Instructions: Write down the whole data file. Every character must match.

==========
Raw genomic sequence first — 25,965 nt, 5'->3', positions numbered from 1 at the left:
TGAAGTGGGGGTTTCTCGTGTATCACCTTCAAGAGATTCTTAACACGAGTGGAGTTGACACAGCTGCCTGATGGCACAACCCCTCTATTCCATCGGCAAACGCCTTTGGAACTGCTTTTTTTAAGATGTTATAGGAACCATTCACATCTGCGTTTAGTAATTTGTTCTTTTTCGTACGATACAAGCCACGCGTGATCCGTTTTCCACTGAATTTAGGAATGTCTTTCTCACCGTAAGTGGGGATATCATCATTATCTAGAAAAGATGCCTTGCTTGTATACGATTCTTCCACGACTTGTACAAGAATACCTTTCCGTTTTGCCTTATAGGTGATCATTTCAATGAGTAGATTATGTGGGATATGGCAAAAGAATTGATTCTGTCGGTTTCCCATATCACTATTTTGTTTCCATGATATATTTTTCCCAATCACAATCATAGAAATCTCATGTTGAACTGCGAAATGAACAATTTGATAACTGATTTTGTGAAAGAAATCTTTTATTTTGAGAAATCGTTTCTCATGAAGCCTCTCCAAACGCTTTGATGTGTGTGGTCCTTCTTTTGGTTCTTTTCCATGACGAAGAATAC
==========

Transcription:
Raw genomic sequence first — 25,965 nt, 5'->3', positions numbered from 1 at the left:
TGAAGTGGGGGTTTCTCGTGTATCACCTTCAAGAGATTCTTAACACGAGTGGAGTTGACACAGCTGCCTGATGGCACAACCCCTCTATTCCATCGGCAAACGCCTTTGGAACTGCTTTTTTTAAGATGTTATAGGAACCATTCACATCTGCGTTTAGTAATTTGTTCTTTTTCGTACGATACAAGCCACGCGTGATCCGTTTTCCACTGAATTTAGGAATGTCTTTCTCACCGTAAGTGGGGATATCATCATTATCTAGAAAAGATGCCTTGCTTGTATACGATTCTTCCACGACTTGTACAAGAATACCTTTCCGTTTTGCCTTATAGGTGATCATTTCAATGAGTAGATTATGTGGGATATGGCAAAAGAATTGATTCTGTCGGTTTCCCATATCACTATTTTGTTTCCATGATATATTTTTCCCAATCACAATCATAGAAATCTCATGTTGAACTGCGAAATGAACAATTTGATAACTGATTTTGTGAAAGAAATCTTTTATTTTGAGAAATCGTTTCTCATGAAGCCTCTCCAAACGCTTTGATGTGTGTGGTCCTTCTTTTGGTTCTTTTCCATGACGAAGAATAC